2. Public audiences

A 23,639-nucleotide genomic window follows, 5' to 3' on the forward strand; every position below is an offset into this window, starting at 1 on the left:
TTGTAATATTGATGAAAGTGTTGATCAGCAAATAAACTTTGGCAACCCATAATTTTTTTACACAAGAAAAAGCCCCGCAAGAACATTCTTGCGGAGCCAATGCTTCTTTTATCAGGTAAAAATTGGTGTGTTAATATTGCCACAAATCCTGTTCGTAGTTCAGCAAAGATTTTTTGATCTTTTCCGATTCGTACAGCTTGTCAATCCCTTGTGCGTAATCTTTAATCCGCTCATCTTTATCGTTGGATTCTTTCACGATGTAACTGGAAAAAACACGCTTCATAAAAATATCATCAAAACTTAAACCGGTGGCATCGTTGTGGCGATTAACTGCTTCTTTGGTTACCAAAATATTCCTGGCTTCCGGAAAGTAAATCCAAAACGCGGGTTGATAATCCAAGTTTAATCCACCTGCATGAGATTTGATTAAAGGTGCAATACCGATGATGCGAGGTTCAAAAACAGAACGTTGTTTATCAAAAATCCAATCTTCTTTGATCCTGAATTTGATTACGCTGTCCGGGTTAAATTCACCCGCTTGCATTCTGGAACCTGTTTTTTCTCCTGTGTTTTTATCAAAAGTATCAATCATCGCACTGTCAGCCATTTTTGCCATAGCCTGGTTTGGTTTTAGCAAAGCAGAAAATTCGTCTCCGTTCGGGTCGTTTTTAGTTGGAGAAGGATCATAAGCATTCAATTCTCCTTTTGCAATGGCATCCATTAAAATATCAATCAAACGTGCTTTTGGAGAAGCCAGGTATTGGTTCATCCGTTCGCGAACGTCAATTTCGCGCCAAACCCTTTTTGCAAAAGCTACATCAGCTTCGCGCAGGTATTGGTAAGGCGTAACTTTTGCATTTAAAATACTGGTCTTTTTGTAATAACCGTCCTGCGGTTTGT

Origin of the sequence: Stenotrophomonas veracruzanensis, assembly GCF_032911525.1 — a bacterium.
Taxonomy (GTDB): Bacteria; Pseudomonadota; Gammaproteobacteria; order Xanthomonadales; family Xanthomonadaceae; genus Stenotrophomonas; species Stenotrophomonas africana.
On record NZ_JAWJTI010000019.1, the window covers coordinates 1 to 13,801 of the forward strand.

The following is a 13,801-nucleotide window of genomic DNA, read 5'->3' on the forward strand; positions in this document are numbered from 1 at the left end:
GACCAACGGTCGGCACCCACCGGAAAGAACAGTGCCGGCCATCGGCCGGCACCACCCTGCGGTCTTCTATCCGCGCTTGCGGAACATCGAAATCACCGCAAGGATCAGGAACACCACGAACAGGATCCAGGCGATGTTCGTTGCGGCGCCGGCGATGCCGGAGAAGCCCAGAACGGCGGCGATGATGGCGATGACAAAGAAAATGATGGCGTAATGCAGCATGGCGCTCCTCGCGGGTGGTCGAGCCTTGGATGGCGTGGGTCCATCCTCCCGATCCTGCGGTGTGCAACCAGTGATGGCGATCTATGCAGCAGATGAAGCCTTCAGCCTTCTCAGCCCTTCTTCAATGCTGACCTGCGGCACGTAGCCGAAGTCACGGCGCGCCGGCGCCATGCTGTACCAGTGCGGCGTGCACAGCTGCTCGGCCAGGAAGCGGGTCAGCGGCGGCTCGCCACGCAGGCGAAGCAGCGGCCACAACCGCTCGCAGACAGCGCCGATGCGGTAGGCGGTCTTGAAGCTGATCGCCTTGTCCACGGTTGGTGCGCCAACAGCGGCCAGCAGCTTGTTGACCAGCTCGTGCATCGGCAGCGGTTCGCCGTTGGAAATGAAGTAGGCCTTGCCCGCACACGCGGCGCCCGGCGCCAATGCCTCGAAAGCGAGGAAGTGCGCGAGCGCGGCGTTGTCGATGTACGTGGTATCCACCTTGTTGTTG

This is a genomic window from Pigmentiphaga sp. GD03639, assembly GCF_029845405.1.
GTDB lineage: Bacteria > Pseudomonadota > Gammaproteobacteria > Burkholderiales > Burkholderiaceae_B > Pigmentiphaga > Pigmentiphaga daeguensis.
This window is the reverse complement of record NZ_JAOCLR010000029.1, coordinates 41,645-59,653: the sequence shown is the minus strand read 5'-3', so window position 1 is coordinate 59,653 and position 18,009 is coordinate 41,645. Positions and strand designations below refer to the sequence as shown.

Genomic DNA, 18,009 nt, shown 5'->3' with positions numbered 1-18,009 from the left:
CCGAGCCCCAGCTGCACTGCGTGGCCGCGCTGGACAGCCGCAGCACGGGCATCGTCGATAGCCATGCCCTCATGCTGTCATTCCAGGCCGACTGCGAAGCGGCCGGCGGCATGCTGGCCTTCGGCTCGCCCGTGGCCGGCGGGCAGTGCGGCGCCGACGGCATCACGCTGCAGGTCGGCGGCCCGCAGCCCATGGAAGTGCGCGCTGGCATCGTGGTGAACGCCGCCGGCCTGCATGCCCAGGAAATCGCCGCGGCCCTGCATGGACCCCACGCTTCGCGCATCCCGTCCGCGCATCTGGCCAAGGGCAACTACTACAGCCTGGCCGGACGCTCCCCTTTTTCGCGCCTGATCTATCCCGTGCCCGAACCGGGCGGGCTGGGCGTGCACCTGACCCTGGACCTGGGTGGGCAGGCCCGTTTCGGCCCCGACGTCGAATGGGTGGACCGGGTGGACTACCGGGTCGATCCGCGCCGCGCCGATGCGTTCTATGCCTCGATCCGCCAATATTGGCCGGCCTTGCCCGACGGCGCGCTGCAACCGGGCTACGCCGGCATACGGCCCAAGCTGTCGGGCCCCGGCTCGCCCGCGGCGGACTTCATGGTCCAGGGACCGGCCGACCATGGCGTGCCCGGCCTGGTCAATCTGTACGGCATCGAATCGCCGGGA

Using the PI's 'Ignite' project funding, we have already held two 90-minute public engagement workshops at the museum (March 2019) with both military community and non-military groups. Feedback was overwhelmingly positive, especially in relation to the importance of Hetherington's work and enjoying the opportunity to share views and hear from others. The network funding will enable us to carry out further public engagement workshops, benefiting from a greater amount of the archive being catalogued by this time. We have identified three targeted publics for the workshops: members of the military community; refugees in the Greater Manchester area; and student photographers and filmmakers in New York. Each group has been identified due to their specific (yet individually varied) experiences relating to conflict or image making, and the thematic threads of the research network. The network is inclusive in its approach and will gather these various voices and experiences to co-produce knowledge and enhance the website and exhibition. The student participants in New York (from the ICP and BDC) would also be invited to respond creatively to the collection and would attend an additional workshop in advance of the network event to provide prompts for their quick-response photography or film projects. Working with the ICP and BDC allows the network team to examine how photography is used for positive social change for local participants in this context; an initiative that Hetherington helped to shape before his death.